Ginger and Rosa, an intense little coming-of-age drama from the British director Sally Potter, begins with three births: The mushroom cloud goes up over Hiroshima, ushering in the nuclear age, and at the same moment two girls are born in London, one fair and one dark, as their mothers clutch at one another from parallel delivery beds.
A few minutes of screen time move us 17 years forward, to 1962. The girls are our title characters, growing up fast friends in the dinginess of postwar Britain, sharing smokes and hitchhiking, making out with boys in alleyways and exasperating their mothers. Ginger, played by Elle Fanning, has a bursting smile and hair like flame, and she wears her intellectual ambitions on her sleeve — she reads T. S. Eliot and Simone de Beauvoir and wants to save the world from nuclear war. (It is the eve of the Cuban Missile Crisis.) Rosa, played by Alice Englert, is earthy and intense, with a religious streak and a transparent eagerness for romance.
At first the movie makes you expect a variation on An Education, the art-house hit from several years ago that featured Carey Mulligan as a British schoolgirl seduced by an older businessman. The era is the same, and so is the setup — girls on the verge of womanhood, chafing against their parents, in a fog-bound, still-conservative country on the verge of social revolution.
But whereas An Education was all about forsaking one’s family, at least temporarily, for the promises and temptations of a wider world, in Ginger and Rosa the domestic sphere is the place where the real action happens, and where a girl’s illusions about life and men — men, especially — end up being shattered.
That heroine is Ginger, through whose sea-blue eyes we watch the story unfold. Her family seems working-class at first, but they’re actually bohemians, whose penury goes hand in hand with their radical politics. Her mother (Christina Hendricks of Mad Men, bravely struggling with an English accent) is a painter, or rather a former painter, having given up her art to raise her daughter. Her father, the dashing Roland (Alessandro Nivola), is a pacifist academic who was jailed for conscientious objection during World War II. Their social circle includes two gay “uncles” (Timothy Spall and Oliver Platt) and their American friend, a bluestocking of the old school played by Annette Bening, who tries to take Ginger under her wing.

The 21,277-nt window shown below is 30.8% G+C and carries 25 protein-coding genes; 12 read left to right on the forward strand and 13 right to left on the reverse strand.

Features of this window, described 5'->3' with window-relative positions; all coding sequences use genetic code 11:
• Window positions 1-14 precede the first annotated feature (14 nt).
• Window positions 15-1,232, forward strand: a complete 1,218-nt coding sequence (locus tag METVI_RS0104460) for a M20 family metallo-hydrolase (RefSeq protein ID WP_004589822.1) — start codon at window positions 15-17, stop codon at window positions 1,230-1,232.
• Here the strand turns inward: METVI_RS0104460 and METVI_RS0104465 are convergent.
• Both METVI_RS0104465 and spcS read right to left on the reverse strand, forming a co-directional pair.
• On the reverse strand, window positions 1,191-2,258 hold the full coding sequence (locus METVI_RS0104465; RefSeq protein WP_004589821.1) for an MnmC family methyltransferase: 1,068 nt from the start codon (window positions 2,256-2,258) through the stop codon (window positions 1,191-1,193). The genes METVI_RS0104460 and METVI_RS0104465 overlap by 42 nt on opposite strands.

Theirs is a world where joining an anti-nuclear march seems like a natural part of growing up, and where Roland’s grinning response to his daughter’s activism — “You’re a born radical” — is the highest compliment a parent can pay. But it’s also a world where the buzzwords of radicalism double as justifications for a monstrous kind of narcissism.
The narcissist is Roland — a martyr for pacifism, a scourge of conventional thinking and weak-mindedness, an idol to his dazzled daughter, and, above all, a brute. He’s to radicalism what John F. Kennedy (heard on the radio throughout the film) was to liberalism: a compulsive womanizer for whom politics, and his sacrifices on its behalf, offers a kind of indulgence capable of covering over every other sin. For the sake of the cause, he expects his wife to be his domestic drudge; for the sake of “autonomy,” he expects her to tolerate his philandering; for the sake of his own liberation from conventional morality, he expects his daughter to accept . . . well, I’ll leave it to the film itself to reveal what he expects his daughter to accept — though it’s clear enough in the first act what kind of twist Potter has in mind. That predictability is a weakness, and not a small one: There is not enough misdirection in Ginger and Rosa, not enough concealment and surprise, and the dénouement is talky and thudding, with all the major characters crowded in a room shouting at each other, like a stage play transposed clumsily to the screen.
But the work that Fanning and Nivola — the poised young talent and the charismatic pro — do together redeems many of the movie’s flaws. Indeed, as large as the titular friendship looms, as the story moves along it feels more like a father-daughter tale than anything else: not a pair of friends’ awakening to adult experience so much as a daughter’s education in the ways that adults can wreck their children’s lives — and others’ along with them.
That education doesn’t cast a particularly flattering light on the radicalism that Ginger and Roland have in common, but neither does it discredit it outright. What the movie suggests, instead, is that there are crimes too intimate to have any political solution, and tyrannies that no revolution will ever overthrow.